Hardly any of Saki’s short stories, which fill five volumes, can be regarded as works of detective fiction in the more limited sense of the term. Many of his brilliantly crafted, deeply sarcastic pieces, however, deal with the criminal impulse of humankind. In direct contrast to the classic hero of detective fiction, who tries to restore order by abolishing the chaos let loose by antisocial impulses, Saki’s mischievous protagonists arrive on the scene to wreak havoc on victims who have invited their tormentors out of folly or a streak of viciousness of their own. Nevertheless, Saki’s insistence on a masterfully prepared surprise ending demonstrates the closeness in form of his short stories to detective fiction as this genre was understood by its fathers, preeminently Edgar Allan Poe. Moreover, as powerful elements in a poignant satire on society, Saki’s criminal protagonists can claim descent from the heroes of Restoration playwrights William Congreve and William Wycherley and precede some of the post-hard-boiled detectives such as Douglas Adams’s Dirk Gently.
The brilliant satirist of the mind and manners of an upper-crust Great Britain that World War I would obliterate, Saki operates within a rich national tradition that stretches from the towering figure of Jonathan Swift well into the present, in which fresh wits such as Douglas Adams have obtained a certain stature. An intelligent, perceptive, and uncannily unsentimental observer, Saki focuses many of his deeply sarcastic pieces, which fill six volumes, on the criminal impulses of a privileged humanity. In his tightly wrought stories, for which surprise endings, ironic reversals, and practical jokes are de rigeur, Saki’s mischievous protagonists thus arrive on the scene to wreak havoc on victims who have invited their tormentors out of folly or a streak of viciousness of their own. The frequent inclusion of intelligent, independent, and improbable animal characters further betrays Saki’s fondness for the supernatural as a powerful satirical device.
What were Saki’s specific charges against British foreign policy at the time of the Boer War?
How did Saki’s experiences as a foreign correspondent alter his writing?
Trace the development of Saki’s character called Reginald, then Clovis, over a series of his works.
Is Saki’s humor characteristically satirical or is it more broadly based?
In what respects was Saki a writer ahead of his time?
Birden, Lorene M. “Saki’s ’A Matter of Sentiment.’” Explicator 5 (Summer, 1998): 201-204. Discusses the Anglo-German relations in the story “A Matter of Sentiment” and argues that the story reflects a shift in Saki’s image of Germans.
Byrne, Sandie. “Saki.” In British Writers: Supplement VI, edited by Jay Parini. New York: Charles Scribner’s Sons, 2001. Includes discussion of Saki’s short fiction, its influence, and its historical and cultural importance.
Byrne, Sandie. The Unbearable Saki: The Work of H. H. Munro. Oxford: Oxford University, 2007. This work discusses how Munro used his unhappy childhood as inspiration for themes in his fiction and draws on the biography written by his sister to reveal details about his life. His political views and his participation in World War I are also key subjects.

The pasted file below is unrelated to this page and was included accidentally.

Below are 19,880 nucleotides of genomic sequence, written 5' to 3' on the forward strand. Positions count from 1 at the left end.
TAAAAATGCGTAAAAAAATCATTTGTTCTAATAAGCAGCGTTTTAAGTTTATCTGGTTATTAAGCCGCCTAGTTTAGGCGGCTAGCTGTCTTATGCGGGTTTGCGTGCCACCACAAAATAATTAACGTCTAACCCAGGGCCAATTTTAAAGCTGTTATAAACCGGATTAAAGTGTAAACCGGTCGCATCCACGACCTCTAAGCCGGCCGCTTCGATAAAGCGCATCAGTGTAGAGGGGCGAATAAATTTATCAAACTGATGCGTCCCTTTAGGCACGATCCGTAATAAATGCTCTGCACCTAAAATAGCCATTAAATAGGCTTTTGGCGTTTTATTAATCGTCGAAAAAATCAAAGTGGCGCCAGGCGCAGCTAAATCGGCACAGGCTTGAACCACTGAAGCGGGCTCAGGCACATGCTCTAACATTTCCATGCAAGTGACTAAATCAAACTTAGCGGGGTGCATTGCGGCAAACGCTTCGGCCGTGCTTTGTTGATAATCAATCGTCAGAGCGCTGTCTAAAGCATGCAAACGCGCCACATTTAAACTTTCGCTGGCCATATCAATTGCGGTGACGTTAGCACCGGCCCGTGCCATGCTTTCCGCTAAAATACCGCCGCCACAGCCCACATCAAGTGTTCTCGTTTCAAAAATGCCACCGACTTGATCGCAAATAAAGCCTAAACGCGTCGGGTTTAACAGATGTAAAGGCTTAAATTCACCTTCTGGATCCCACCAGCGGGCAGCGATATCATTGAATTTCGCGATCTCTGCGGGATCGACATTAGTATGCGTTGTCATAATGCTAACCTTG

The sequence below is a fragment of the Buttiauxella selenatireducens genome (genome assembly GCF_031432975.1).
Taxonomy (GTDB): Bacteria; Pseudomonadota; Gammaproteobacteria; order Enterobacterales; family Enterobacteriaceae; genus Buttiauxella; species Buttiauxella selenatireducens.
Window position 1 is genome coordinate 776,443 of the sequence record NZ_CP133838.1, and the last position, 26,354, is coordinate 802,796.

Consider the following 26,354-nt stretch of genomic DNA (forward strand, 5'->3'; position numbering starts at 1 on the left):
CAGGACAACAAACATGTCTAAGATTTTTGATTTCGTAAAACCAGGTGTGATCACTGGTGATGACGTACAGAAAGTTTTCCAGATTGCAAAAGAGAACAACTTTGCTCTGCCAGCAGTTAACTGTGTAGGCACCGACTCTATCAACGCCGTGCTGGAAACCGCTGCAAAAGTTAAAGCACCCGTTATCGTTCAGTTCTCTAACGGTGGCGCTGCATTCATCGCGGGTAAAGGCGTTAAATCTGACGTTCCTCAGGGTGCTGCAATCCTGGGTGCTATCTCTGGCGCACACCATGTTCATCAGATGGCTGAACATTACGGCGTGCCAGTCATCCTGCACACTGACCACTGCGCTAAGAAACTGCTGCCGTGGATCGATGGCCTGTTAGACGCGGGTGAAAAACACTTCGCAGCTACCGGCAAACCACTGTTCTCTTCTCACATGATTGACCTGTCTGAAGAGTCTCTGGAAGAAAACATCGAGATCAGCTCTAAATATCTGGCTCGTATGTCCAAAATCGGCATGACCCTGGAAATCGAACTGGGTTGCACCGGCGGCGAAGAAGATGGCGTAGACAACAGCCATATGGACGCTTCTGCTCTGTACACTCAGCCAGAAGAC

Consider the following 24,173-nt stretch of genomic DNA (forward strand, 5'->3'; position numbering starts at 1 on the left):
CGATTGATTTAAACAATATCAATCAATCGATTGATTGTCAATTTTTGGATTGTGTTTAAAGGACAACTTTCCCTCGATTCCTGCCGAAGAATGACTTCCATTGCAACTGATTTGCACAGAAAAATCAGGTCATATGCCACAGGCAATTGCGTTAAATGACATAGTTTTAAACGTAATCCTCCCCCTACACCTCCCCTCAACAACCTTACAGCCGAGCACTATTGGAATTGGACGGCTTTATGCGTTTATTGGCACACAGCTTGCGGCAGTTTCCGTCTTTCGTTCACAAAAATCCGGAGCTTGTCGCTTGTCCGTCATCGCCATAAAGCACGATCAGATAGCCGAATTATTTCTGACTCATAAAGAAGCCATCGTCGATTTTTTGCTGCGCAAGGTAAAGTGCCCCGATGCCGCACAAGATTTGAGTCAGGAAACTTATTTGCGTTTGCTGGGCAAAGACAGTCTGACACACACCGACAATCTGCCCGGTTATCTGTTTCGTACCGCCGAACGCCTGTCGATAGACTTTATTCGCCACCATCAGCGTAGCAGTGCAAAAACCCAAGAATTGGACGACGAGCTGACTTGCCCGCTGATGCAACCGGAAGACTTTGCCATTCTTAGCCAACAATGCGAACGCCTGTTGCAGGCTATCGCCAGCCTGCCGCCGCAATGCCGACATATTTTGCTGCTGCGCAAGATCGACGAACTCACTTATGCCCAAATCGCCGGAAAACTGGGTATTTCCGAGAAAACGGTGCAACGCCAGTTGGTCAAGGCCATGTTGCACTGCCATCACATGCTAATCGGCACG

Gillen, Charles H. H. H. Munro (Saki). New York: Twayne, 1969. A comprehensive presentation of the life and work of Saki, with a critical discussion of his literary output in all of its forms. Balanced and readable, Gillen’s work also contains an annotated bibliography.
Lambert, J. W. Introduction to The Bodley Head Saki. London: Bodley Head, 1963. A perceptive, concise, and persuasive review of Saki’s work. Written by a biographer who enjoyed a special and productive working relationship with Saki’s estate.
Langguth, A. J. Saki. New York: Simon and Schuster, 1981. Probably the best biography, enriching an informed, analytical presentation of its subject with a fine understanding of Saki’s artistic achievement. Eight pages of photos help bring Saki and his world to life.
Munro, Ethel M. “Biography of Saki.” In The Square Egg and Other Sketches, with Three Plays. New York: Viking, 1929. A warm account of the author by his beloved sister, who shows herself deeply appreciative of his work. Valuable for its glimpses of the inner workings of Saki’s world and as a basis for late twentieth century evaluations.
Queenan, Joe, ed. The Malcontents: The Best Bitter, Cynical, and Satirical Writing in the World. Philadelphia: Running Press, 2002. This anthology of cynicism and satire includes the editor’s commentaries on each author; five of Saki’s stories are featured.
Salemi, Joseph S. “An Asp Lurking in an Apple-Charlotte: Animal Violence in Saki’s The Chronicles of Clovis.” Studies in Short Fiction 26 (Fall, 1989): 423-430. Discusses the animal imagery in the collection, suggesting reasons for Saki’s obsessive interest in animals and analyzing the role animals play in a number of Saki’s major stories.
Spears, George J. The Satire of Saki. New York: Exposition Press, 1963. An interesting, in-depth study of Saki’s wit, which combines careful textual analysis with a clear interest in modern psychoanalysis. The appendix includes four letters by Ethel M. Munro to the author, and the bibliography lists many works that help place Saki in the context of the satirical tradition.